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The bad economy: the victims and the victors

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The $700-plus billion bailout was supposed to ease investors’ fears. Many Americans are still jittery about the ailing economy; and apparently a lot of players in the financial markets around the world are feeling the same way.

Yesterday, the Dow Jones plunged 800 points — the most ever in one day— before recovering somewhat,  closing down 370 points, but below 10,000 for the first time in four years. No telling what is going to happen today or the rest of the week.

Meanwhile, authorities are investigating an apparent murder/suicide case that involves a family of six in Porter Ranch. The father, who had been unemployed for months, reportedly shot to death his wife, mother-in-law, three sons, and then killed himself over the weekend. The tragic scene was discovered Monday morning.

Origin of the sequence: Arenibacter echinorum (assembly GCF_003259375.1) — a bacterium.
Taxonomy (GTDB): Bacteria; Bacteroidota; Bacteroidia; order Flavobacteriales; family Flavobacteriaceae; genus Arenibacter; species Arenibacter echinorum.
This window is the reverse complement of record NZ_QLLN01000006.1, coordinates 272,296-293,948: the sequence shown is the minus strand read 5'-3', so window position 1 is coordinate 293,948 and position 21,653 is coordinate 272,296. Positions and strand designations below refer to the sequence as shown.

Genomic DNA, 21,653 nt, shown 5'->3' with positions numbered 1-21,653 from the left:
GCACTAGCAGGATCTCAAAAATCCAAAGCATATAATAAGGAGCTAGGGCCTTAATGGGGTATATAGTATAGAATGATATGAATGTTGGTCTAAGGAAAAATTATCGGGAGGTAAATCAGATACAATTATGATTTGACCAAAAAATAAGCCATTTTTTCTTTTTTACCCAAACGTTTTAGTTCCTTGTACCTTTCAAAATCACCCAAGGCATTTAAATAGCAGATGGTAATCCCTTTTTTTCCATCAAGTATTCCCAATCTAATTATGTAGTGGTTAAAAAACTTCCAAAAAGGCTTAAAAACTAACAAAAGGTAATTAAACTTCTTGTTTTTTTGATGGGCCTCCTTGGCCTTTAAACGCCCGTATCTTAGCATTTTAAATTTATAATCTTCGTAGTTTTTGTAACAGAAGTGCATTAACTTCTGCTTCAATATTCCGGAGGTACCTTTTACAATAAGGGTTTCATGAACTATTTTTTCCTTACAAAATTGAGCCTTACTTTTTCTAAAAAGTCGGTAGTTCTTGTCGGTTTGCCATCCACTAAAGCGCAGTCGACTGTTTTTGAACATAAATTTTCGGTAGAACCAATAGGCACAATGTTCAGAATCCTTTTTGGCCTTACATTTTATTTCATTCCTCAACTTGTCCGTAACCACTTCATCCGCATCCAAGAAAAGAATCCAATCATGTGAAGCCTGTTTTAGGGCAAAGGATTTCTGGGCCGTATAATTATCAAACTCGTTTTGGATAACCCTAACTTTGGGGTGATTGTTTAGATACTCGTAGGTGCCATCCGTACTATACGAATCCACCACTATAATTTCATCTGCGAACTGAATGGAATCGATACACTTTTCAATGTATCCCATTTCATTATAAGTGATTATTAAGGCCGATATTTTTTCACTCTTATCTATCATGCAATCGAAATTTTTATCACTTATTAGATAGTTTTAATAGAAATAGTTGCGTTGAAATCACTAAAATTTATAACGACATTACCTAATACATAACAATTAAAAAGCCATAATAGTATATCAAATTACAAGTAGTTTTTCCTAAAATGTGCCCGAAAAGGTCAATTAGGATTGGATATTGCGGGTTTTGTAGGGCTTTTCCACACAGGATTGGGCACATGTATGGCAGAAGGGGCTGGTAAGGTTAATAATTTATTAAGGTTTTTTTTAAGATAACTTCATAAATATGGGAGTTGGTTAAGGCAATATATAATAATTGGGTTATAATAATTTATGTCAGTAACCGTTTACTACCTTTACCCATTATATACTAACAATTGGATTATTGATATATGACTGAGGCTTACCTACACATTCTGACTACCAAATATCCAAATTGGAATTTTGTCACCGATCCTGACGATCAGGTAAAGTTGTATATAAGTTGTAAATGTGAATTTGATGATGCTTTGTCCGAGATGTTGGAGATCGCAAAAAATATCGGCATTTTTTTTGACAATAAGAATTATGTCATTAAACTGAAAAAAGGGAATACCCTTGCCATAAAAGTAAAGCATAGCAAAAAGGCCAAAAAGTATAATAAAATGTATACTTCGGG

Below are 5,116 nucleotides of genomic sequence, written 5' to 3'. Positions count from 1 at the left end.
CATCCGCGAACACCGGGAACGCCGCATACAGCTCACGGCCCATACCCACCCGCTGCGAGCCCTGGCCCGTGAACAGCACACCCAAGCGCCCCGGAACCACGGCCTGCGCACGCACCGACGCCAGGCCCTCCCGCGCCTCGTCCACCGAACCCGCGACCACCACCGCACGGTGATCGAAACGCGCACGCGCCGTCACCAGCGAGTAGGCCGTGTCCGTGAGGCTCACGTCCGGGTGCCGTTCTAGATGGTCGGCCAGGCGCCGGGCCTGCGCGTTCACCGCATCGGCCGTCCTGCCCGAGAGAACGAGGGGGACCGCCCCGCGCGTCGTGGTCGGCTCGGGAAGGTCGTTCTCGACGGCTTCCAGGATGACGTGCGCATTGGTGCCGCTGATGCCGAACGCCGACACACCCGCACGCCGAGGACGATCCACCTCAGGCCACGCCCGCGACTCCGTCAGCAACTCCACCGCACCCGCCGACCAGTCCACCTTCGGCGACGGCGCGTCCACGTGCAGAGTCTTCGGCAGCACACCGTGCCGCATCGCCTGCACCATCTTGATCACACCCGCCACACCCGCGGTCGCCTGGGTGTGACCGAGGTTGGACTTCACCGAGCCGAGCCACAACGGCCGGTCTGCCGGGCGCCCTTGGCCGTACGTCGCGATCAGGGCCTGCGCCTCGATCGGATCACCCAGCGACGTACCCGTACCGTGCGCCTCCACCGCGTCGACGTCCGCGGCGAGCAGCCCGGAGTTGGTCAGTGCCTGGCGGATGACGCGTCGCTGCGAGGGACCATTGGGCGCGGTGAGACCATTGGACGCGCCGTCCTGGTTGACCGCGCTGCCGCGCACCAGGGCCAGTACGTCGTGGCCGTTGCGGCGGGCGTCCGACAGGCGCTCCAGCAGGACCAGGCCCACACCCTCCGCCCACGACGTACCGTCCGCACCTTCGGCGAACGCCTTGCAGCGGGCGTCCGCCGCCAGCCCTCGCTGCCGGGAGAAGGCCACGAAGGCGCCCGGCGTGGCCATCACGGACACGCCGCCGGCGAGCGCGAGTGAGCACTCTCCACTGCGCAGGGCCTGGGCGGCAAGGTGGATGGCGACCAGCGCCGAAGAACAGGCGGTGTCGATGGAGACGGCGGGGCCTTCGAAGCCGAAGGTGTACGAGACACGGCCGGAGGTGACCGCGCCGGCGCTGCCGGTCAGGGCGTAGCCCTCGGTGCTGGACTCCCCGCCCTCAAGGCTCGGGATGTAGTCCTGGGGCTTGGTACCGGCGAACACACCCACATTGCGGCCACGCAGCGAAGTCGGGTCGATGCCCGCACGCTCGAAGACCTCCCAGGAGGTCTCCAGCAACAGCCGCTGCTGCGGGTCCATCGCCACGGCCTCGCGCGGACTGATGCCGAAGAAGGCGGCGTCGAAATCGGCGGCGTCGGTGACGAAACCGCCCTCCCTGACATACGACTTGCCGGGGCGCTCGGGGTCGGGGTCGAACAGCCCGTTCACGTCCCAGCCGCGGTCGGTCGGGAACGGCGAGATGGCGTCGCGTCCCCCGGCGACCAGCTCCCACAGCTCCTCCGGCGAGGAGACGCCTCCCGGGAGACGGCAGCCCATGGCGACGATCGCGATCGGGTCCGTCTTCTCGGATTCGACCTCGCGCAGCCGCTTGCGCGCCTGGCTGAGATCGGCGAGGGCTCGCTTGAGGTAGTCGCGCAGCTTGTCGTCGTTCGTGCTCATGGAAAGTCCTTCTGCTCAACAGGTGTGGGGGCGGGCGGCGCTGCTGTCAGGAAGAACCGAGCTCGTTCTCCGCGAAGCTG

Police say 45-year-old Karthik Rajaram left three notes in which he took responsibility for the shootings and blamed “extreme financial difficulties” for his fatal decision.

In contrast, Lehman Bros. CEO Richard Fuld was on the hot seat Monday at the first of a series of congressional hearings to try to determine what led to this financial mess. Even though the prominent investment bank went bankrupt last month, Fuld has admitted to getting “.. a bit less than $250 million”  in compensation from the company since 2000.

While ordinary citizens like that desperate Porter Ranch father struggle, Fuld has millions in reserve to help him weather the roller coaster economy in the weeks and months ahead. Clearly, Fuld’s one of the victors on Wall Street walking away from failed companies with their pockets bulging with money. That is so wrong.

 Many Americans feel like victims in this financial mess. So there is a lot sadness and empathy for that Porter Ranch family, but only anger and contempt for the greedy raiders in the financial sector.  

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